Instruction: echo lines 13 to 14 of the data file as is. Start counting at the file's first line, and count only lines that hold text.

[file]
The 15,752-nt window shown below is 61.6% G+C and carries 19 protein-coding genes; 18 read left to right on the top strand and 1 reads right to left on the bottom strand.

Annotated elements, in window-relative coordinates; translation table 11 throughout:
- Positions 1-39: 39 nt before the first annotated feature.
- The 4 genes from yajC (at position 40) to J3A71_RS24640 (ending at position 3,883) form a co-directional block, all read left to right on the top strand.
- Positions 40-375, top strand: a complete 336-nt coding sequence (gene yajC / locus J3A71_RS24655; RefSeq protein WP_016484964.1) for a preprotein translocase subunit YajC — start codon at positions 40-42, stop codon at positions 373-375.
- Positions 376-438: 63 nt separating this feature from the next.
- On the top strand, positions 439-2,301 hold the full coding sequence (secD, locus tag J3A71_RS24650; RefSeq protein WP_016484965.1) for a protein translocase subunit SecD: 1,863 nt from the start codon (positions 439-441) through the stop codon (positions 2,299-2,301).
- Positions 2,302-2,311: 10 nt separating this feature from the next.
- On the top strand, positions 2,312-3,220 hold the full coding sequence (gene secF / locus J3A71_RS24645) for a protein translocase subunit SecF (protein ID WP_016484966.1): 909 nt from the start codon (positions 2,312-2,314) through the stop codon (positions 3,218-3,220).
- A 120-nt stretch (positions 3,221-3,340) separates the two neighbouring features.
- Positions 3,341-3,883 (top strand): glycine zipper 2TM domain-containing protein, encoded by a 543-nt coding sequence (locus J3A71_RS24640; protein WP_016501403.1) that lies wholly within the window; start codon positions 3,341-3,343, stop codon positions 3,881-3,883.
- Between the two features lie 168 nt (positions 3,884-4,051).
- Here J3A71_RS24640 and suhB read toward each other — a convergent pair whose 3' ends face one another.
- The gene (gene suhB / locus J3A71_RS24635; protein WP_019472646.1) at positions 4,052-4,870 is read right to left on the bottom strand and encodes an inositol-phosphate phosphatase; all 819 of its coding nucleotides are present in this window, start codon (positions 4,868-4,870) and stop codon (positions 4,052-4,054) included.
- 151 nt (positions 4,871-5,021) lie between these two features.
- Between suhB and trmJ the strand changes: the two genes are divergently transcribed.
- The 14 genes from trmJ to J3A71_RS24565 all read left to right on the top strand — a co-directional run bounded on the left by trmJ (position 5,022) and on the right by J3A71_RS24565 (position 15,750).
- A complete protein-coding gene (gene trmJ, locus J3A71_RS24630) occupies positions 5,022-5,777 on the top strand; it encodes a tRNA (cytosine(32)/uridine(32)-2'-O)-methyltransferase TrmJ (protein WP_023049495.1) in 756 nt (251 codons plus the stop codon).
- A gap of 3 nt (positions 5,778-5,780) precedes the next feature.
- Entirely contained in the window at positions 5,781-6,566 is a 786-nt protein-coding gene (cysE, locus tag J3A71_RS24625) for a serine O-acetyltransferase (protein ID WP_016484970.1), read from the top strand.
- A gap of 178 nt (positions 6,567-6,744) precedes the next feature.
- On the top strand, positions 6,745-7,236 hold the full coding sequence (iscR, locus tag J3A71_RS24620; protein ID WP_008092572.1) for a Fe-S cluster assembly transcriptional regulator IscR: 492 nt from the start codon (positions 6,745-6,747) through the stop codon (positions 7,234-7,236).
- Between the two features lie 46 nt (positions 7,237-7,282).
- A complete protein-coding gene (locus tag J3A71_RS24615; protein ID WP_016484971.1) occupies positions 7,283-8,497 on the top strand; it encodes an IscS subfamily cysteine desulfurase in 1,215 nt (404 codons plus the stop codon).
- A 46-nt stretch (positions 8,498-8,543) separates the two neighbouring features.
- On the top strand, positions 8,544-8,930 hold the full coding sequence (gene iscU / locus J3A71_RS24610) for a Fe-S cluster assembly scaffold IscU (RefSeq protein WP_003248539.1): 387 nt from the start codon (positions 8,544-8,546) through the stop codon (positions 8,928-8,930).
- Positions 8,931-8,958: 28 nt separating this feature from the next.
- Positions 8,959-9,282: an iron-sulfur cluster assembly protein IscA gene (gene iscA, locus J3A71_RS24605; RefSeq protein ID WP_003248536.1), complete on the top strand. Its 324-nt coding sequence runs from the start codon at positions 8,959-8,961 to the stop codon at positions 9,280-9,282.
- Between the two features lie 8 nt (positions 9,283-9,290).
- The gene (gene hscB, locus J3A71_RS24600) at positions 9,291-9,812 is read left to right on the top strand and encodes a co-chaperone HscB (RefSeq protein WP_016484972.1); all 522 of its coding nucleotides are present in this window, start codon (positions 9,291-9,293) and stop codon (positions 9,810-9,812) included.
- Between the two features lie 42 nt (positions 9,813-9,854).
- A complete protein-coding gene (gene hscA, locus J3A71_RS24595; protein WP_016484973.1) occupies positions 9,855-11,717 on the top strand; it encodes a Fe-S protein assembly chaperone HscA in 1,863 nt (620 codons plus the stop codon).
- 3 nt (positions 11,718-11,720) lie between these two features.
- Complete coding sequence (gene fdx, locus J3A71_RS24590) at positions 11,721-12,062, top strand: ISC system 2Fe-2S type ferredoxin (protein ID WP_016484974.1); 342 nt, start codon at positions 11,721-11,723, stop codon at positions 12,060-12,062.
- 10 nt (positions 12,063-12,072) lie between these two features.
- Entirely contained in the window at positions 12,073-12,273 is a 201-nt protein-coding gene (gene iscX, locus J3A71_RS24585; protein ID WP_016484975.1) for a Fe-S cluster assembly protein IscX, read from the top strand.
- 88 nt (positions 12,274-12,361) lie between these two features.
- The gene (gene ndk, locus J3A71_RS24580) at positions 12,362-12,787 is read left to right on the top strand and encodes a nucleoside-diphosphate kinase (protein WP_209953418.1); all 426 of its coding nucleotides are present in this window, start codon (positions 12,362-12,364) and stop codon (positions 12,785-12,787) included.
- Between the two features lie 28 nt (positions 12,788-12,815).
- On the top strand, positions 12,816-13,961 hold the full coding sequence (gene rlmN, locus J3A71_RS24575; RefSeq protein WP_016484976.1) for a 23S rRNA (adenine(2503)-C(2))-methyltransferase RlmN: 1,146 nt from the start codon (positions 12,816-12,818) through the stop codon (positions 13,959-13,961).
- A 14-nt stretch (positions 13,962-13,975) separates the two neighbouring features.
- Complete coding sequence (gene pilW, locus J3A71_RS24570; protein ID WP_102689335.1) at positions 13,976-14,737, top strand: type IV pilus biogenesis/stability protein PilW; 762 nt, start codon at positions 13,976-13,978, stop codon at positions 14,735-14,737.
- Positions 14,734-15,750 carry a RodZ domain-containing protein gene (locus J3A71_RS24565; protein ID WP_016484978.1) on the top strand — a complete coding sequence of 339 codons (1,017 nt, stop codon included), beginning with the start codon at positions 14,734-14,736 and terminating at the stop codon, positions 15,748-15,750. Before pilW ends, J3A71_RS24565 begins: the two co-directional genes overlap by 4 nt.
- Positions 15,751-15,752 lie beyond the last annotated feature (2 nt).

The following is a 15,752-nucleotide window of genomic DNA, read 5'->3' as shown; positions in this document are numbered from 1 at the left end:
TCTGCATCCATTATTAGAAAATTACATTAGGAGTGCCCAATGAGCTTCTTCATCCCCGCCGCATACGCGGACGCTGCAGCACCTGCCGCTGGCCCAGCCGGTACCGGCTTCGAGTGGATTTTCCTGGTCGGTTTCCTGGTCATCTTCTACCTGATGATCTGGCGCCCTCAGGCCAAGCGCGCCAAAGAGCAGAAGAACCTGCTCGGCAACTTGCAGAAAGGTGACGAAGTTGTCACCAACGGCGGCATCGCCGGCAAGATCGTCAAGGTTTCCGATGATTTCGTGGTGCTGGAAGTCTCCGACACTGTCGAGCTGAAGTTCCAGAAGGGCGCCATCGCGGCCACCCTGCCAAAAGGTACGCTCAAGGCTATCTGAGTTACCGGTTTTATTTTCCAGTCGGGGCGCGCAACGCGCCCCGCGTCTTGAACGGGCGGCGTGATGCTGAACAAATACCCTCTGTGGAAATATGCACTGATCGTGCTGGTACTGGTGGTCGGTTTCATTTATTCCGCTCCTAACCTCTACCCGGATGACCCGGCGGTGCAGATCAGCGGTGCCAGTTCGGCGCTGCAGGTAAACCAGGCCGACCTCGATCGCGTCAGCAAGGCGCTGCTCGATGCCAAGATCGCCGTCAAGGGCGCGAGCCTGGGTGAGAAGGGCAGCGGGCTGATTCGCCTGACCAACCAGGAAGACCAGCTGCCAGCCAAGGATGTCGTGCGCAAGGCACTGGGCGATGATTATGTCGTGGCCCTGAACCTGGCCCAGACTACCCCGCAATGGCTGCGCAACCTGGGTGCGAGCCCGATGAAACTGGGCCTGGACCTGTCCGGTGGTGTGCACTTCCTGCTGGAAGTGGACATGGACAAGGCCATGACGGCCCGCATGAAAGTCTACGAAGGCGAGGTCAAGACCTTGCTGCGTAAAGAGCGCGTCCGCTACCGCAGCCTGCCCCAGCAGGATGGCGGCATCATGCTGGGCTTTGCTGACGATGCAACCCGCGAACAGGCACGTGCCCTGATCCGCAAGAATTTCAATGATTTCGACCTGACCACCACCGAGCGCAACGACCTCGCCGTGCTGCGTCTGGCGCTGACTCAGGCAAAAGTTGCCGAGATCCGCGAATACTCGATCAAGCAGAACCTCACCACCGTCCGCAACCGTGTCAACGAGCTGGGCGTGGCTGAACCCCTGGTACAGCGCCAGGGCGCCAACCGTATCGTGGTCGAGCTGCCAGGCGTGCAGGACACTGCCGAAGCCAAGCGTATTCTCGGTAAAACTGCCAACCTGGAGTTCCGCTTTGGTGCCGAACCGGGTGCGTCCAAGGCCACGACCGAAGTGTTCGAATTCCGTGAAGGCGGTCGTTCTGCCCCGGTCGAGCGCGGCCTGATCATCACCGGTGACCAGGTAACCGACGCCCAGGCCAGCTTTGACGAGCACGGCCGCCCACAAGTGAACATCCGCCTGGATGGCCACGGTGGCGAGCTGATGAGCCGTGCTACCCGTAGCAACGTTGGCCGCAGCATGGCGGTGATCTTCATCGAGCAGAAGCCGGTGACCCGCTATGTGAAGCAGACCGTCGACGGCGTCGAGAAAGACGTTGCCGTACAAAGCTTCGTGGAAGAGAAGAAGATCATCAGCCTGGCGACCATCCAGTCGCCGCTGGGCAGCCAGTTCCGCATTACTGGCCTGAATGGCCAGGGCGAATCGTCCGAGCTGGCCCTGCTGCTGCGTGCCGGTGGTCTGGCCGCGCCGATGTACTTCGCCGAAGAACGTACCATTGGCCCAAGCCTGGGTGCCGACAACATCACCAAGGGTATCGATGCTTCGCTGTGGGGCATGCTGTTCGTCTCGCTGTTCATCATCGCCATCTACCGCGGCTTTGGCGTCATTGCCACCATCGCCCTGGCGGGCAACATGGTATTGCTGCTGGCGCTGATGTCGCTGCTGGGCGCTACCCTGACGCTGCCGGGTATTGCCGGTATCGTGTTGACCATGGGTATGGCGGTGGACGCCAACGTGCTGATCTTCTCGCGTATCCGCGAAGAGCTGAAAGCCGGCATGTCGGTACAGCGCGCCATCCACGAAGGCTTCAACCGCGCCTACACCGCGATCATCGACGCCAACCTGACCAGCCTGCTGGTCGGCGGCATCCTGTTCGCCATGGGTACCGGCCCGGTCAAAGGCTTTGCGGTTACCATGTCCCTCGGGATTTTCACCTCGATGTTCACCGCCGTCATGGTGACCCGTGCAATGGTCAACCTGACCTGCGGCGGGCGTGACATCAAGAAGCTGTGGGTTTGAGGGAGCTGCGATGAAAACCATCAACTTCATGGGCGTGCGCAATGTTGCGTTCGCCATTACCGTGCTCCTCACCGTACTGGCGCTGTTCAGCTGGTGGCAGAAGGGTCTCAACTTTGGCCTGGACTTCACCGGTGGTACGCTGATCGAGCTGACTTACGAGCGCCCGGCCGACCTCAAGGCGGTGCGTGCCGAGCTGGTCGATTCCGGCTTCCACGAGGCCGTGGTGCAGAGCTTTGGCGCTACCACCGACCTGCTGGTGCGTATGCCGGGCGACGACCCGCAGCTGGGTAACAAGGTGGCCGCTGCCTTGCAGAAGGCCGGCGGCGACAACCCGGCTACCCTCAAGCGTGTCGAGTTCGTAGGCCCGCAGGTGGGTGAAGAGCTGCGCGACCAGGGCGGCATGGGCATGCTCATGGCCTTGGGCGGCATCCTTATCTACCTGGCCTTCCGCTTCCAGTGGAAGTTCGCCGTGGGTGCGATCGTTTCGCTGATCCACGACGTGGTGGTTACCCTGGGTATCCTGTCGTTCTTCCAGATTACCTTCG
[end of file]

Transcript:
- Here J3A71_RS24640 and suhB read toward each other — a convergent pair whose 3' ends face one another.
- The gene (gene suhB / locus J3A71_RS24635; protein WP_019472646.1) at positions 4,052-4,870 is read right to left on the bottom strand and encodes an inositol-phosphate phosphatase; all 819 of its coding nucleotides are present in this window, start codon (positions 4,868-4,870) and stop codon (positions 4,052-4,054) included.